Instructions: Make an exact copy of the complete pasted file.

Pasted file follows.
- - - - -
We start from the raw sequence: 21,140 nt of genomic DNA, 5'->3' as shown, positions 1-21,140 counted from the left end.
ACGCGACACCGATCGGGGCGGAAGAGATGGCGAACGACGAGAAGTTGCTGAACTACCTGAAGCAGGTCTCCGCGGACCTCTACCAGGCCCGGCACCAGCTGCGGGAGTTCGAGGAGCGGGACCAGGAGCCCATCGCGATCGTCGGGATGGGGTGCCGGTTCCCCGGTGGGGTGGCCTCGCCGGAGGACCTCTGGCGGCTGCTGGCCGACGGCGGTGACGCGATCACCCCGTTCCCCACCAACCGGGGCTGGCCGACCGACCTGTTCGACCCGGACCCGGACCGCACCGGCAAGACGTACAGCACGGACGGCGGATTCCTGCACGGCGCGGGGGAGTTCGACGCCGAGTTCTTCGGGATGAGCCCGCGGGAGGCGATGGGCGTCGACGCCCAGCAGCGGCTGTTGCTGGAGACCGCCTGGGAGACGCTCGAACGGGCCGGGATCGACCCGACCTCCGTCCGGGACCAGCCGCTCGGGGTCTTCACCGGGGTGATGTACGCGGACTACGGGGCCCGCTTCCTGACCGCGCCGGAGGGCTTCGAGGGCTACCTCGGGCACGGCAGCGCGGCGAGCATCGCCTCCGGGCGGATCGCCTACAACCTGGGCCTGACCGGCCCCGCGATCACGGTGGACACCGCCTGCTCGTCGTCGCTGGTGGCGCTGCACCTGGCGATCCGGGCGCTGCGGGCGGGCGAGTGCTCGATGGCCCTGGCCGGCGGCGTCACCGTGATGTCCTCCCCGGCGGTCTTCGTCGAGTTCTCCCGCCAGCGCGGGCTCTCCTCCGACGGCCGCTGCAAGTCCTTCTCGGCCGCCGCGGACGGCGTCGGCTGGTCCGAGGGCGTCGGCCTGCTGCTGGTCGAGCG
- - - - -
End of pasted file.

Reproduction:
We start from the raw sequence: 21,140 nt of genomic DNA, 5'->3' as shown, positions 1-21,140 counted from the left end.
ACGCGACACCGATCGGGGCGGAAGAGATGGCGAACGACGAGAAGTTGCTGAACTACCTGAAGCAGGTCTCCGCGGACCTCTACCAGGCCCGGCACCAGCTGCGGGAGTTCGAGGAGCGGGACCAGGAGCCCATCGCGATCGTCGGGATGGGGTGCCGGTTCCCCGGTGGGGTGGCCTCGCCGGAGGACCTCTGGCGGCTGCTGGCCGACGGCGGTGACGCGATCACCCCGTTCCCCACCAACCGGGGCTGGCCGACCGACCTGTTCGACCCGGACCCGGACCGCACCGGCAAGACGTACAGCACGGACGGCGGATTCCTGCACGGCGCGGGGGAGTTCGACGCCGAGTTCTTCGGGATGAGCCCGCGGGAGGCGATGGGCGTCGACGCCCAGCAGCGGCTGTTGCTGGAGACCGCCTGGGAGACGCTCGAACGGGCCGGGATCGACCCGACCTCCGTCCGGGACCAGCCGCTCGGGGTCTTCACCGGGGTGATGTACGCGGACTACGGGGCCCGCTTCCTGACCGCGCCGGAGGGCTTCGAGGGCTACCTCGGGCACGGCAGCGCGGCGAGCATCGCCTCCGGGCGGATCGCCTACAACCTGGGCCTGACCGGCCCCGCGATCACGGTGGACACCGCCTGCTCGTCGTCGCTGGTGGCGCTGCACCTGGCGATCCGGGCGCTGCGGGCGGGCGAGTGCTCGATGGCCCTGGCCGGCGGCGTCACCGTGATGTCCTCCCCGGCGGTCTTCGTCGAGTTCTCCCGCCAGCGCGGGCTCTCCTCCGACGGCCGCTGCAAGTCCTTCTCGGCCGCCGCGGACGGCGTCGGCTGGTCCGAGGGCGTCGGCCTGCTGCTGGTCGAGCG